• What motivates you?
  • What’s a typical working day like for you?
  • What do you like most about your job?
  • What is special about COMPANY?
  • Where in the world have you worked with COMPANY?
  • What’s one of the most interesting tasks you have worked with?
  • What has your career path been at the company?
  • How has your work been recognized in the company?
  • Is there particular person at COMPANY who has helped you in the company? How have they helped?
  • Do you have any advice for people thinking of applying to work for the company?
  • What was your first month in the job like?
  • How has your job changed since you started working here?

Exactly which questions you should ask of each employee usually depends on how well they perform during the recording session, and is partly determined by the film instructor. You may, however, want to assign particular questions to various interviewees beforehand. Of course, the more “re-takes” necessary, the less time there is for questions. It may also be that employees provide an answer to a particular question that is too predictable (and therefore less credible) – despite the best efforts of the instructor.

Preparing employees for their video interviews

Now it’s time to prepare the employees you’re going to film for an experience which, for many, will be new and quite uncomfortable. Let them know the following in advance:

  • What this is all about (remember credibility, not propaganda!)
  • What’s expected of them – including length, tone and style of their answers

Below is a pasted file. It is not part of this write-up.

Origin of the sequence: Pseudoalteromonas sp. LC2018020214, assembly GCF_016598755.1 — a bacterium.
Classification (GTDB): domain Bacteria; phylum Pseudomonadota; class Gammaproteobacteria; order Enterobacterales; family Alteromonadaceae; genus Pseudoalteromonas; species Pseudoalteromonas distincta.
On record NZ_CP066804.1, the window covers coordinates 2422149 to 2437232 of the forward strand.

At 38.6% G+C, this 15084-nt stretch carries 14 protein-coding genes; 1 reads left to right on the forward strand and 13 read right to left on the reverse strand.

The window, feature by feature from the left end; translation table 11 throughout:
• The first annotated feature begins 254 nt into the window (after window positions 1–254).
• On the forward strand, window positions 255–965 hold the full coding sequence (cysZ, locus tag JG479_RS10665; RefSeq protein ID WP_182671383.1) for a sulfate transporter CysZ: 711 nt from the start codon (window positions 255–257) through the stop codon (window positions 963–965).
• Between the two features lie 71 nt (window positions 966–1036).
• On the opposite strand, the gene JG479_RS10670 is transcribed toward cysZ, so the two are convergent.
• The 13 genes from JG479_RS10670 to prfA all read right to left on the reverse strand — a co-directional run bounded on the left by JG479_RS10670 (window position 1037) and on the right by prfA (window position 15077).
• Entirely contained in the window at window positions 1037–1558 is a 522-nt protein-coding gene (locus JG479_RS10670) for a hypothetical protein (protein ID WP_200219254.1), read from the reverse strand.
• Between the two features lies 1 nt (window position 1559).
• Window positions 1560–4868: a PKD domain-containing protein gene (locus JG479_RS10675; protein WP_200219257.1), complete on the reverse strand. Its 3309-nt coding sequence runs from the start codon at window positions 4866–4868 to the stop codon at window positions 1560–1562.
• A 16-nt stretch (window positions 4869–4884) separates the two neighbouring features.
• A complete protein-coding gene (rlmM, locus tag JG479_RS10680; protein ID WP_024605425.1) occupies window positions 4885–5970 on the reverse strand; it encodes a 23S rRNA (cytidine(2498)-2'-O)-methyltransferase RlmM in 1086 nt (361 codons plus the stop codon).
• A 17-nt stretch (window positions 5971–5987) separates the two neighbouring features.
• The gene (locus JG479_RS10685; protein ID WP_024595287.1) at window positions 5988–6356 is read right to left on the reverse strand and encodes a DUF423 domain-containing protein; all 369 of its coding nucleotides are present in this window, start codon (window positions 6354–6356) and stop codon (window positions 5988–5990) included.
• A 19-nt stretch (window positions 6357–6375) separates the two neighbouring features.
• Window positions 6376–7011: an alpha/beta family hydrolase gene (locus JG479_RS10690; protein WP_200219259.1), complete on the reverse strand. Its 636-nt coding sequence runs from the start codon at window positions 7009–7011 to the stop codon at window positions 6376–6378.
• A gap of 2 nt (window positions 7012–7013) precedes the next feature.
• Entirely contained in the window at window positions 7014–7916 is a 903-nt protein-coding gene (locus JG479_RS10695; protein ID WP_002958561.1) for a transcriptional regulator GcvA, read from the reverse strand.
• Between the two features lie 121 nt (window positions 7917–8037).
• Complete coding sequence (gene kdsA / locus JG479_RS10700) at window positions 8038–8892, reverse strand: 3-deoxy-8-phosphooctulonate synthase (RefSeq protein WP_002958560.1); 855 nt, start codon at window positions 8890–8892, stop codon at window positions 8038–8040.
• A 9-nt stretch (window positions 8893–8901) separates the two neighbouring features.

• The scheduled date, time and duration
  • What questions they’re expected to answer
  • How to prepare themselves – what to wear and what not to wear
  • How this is going to be easy for them (talk to your film instructor to help describe this)
  • The location for their video shoot
  • That they’ll be asked to sign an official waiver, enabling your company to use the video footage on line
  • What to do if they have to cancel
  • Who to contact with questions

Ask them to be direct, casual and honest in their answers rather than delivering a programmed company message. You can always edit out anything that’s a little corporately uncomfortable.

Now it’s time to get your plan for employee testimonial videos together, find an affordable film crew with a good instructor and start shooting!

Republished with author's permission from original post.

David Hoskin
I have worked with B2B marketing since 1999 for companies such as A2SEA, FOSS, Carlsberg, LEGO, Maersk, Coloplast, and Novo Nordisk. I've been fortunate enough to work with some great companies and individuals during the years. I've learned from all of them. I am co-founder and partner at the strategic agency Eye For Image. We are a team of senior consultants focused on developing and implementing the Three Voices™ framework for B2B companies as described in the 2012 book "The Death of Propaganda".